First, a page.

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Fans and foes turn out for Karl Rove's LI book signing

Karl Rove, the Republican strategist who led George W. Bush to two presidential election victories, said Thursday he is finished running political campaigns.

"I can't go back and do what I did before," Rove said at The Book Revue in Huntington, where he signed hundreds of copies of his new book, "Courage and Consequence: My Life as a Conservative in the Fight."

"I will be politically active for the rest of my life, but I can't go back and run political campaigns, you know, helping people win state senate elections," Rove said in an interview. "That's just not what life is about."

Rove, whom Bush called "The Architect," served as Bush's deputy chief of staff and senior adviser for nearly six years. As a GOP political consultant for nearly 30 years, his very name conjured, for Democrats at least, a no-holds-barred campaign style effective at winning elections.

At 59, Rove said he's happy as a political pundit, with frequent appearances on the Fox News Channel and regular columns for The Wall Street Journal and Newsweek. "Yeah, I have a great life," he said.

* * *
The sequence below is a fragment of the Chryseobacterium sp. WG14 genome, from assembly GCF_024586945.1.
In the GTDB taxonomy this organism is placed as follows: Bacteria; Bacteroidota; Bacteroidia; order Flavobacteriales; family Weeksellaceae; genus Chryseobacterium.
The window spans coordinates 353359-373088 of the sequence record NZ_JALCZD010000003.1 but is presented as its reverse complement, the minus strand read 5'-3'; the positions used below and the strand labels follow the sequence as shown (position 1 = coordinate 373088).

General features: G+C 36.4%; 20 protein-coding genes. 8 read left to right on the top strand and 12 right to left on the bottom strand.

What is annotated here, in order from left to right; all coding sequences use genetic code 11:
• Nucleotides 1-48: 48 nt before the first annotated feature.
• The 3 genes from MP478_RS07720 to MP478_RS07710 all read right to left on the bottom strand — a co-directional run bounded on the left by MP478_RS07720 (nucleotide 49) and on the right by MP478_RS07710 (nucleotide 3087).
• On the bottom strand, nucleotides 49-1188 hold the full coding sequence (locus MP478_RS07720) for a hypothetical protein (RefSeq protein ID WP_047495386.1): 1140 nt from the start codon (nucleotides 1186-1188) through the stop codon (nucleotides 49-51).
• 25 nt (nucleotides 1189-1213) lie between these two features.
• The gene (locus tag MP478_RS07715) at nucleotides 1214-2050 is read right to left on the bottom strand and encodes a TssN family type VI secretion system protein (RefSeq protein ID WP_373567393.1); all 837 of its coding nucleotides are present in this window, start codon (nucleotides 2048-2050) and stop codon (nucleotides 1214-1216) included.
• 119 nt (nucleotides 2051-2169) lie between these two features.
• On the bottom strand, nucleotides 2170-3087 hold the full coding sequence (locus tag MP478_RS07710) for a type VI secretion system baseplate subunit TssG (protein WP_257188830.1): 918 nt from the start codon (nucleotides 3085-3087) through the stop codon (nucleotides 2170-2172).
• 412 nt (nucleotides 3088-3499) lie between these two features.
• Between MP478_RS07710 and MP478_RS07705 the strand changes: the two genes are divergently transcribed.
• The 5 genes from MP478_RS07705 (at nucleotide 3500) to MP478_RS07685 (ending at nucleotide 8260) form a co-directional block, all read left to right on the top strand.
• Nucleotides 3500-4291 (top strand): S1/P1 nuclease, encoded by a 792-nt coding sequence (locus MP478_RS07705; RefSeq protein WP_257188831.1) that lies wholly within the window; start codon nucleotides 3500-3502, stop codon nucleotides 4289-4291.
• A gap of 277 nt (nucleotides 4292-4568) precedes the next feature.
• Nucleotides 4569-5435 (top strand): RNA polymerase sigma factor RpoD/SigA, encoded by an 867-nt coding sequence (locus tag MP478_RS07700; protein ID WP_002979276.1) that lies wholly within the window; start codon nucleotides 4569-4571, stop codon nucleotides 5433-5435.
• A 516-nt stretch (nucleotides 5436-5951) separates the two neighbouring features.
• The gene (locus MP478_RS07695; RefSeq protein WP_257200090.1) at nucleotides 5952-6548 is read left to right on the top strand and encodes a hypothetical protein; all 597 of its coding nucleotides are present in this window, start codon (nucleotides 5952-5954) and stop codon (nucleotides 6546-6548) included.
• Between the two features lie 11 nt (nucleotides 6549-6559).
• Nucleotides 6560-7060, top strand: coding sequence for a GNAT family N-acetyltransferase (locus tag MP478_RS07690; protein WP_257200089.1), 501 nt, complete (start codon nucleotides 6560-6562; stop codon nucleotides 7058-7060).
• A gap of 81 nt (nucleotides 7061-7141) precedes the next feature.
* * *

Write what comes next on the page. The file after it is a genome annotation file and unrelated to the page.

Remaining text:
Rove said New York elections are especially intriguing this year. He called Sen. Kirsten Gillibrand a "relatively weak candidate" vulnerable to a challenge and said a GOP gubernatorial primary involving Suffolk County Executive Steve Levy, a Democrat, would be "healthy" for Republicans.In "Courage and Consequence," released Tuesday, Rove writes about his childhood and questions about his father's sexual orientation. The book also covers the Bush presidency in great detail, with Rove defending the Iraq war and writing that his biggest mistake was allowing critics to paint Bush as having lied about the existence of weapons of mass destruction.

A supportive crowd of about 300 filled the Book Revue and waited patiently for Rove, who arrived about 45 minutes late. Dressed in a gray suit with a blue spotted tie, Rove made jovial small talk with his fans.

"Hi I'm Karl Rove! Nice to meetcha!" he said, extending a hand to Kelly Goodridge, of Newtown, Conn.

Rove's appearance drew a few protesters, too. Outside, Walter Gafforio, 63, a Vietnam veteran from West Babylon representing Veterans for Peace, held a large sign reading "Torturer," referring to the Abu Ghraib prison scandal in Iraq. Rove's signing was interrupted twice by protesters inside. Rove said: "Thanks for buying the book."

Henn and Hannelore Totsas, both 73, of South Jamesport, said they were political independents who respected Rove as a "historic figure."

"He will go down in history," Henn said. His wife finished the sentence: "Controversial or not."


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